Google's Internet-connected eyewear has generated a lot of buzz, but it's still too early to know if it will take off. So far, the glasses come with few apps and limited functionality, but many developers are working on creating software for Glass, spurred in part by some big Silicon Valley investors looking to back startups making Glass apps.
Mayer said Tuesday at a Wired business conference in New York that Yahoo has gotten its hands on some developer versions of Google Glass, and employees are looking at how people can operate Yahoo's programs using the device.
She did not specify whether Yahoo will be releasing any apps.
Meanwhile, Mayer also said a key focus in her time at Yahoo has been getting the company to move faster. She said the company is "really uniquely suited" for the mobile world, as its products fall into the main activities consumers do on their phones -- such as checking e-mail and sharing photos. Currently, 300 million people use Yahoo's mobile apps, while 700 million visit the desktop site each day, Mayer said.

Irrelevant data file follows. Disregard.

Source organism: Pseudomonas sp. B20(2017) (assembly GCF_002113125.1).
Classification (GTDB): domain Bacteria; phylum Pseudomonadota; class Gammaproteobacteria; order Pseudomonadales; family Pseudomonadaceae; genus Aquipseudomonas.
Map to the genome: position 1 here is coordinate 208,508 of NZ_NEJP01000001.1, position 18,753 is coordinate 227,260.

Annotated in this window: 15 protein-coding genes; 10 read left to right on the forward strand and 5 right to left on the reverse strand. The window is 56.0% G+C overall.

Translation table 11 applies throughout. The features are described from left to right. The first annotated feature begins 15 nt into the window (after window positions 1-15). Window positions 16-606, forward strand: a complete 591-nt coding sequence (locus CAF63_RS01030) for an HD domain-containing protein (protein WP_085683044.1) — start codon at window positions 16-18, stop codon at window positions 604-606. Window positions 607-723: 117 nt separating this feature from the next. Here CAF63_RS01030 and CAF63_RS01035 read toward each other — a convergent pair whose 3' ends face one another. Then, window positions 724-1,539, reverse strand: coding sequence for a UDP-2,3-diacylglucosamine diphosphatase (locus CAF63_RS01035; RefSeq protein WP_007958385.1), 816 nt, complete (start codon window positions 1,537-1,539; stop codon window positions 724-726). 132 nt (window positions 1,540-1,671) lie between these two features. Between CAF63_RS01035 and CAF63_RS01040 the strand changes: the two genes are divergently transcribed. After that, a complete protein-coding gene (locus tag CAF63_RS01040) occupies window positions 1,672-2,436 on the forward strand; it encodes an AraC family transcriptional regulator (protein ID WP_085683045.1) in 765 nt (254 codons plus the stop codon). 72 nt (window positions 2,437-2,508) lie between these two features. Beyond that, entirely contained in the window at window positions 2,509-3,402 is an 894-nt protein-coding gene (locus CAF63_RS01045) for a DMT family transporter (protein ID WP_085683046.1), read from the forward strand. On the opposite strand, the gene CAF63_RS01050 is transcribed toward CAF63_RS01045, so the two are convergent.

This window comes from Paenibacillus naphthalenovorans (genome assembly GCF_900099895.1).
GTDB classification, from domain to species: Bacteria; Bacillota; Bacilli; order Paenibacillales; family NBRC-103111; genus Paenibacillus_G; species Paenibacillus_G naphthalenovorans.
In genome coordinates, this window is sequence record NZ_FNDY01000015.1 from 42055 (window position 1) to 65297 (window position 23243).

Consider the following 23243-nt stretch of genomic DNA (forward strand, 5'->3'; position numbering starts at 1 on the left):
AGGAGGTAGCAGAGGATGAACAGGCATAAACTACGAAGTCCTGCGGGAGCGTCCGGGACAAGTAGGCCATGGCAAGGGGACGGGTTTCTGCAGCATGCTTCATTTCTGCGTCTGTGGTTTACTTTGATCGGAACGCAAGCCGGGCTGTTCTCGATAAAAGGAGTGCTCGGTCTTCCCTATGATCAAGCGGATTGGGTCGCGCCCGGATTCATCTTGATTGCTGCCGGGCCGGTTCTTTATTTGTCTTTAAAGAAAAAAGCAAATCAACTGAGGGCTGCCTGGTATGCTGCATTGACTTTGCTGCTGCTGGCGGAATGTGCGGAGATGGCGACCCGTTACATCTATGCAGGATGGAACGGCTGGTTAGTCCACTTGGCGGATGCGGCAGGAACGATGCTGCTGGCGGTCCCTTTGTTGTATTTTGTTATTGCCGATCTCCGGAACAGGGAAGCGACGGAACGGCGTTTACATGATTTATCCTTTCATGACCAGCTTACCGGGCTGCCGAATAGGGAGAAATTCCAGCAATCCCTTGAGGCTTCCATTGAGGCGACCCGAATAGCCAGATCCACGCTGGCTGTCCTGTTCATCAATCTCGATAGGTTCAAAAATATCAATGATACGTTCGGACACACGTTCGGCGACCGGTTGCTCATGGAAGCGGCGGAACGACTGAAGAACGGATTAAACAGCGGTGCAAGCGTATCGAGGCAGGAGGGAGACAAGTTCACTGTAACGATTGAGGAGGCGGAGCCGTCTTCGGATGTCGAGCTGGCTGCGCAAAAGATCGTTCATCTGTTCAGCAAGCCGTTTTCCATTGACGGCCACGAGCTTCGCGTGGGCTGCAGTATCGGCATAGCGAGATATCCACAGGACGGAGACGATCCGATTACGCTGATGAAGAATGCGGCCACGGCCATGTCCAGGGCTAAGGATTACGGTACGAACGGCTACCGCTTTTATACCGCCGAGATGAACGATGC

There's also a big opportunity for Yahoo to innovate the user experience for search, she said, including areas such as voice search and universal search and "bringing back different kinds of results." Yahoo will maintain its search relationship with Microsoft, she said, so it can focus on the user interface instead of the back end of the search process.
"The moonshot for Yahoo is being on every smartphone, very tablet, every PC, every day for every Internet user," Mayer said. "The nice thing is we're not that far off. But that said, we do need to grow. And we need to grow in a way that's not just with the market growing."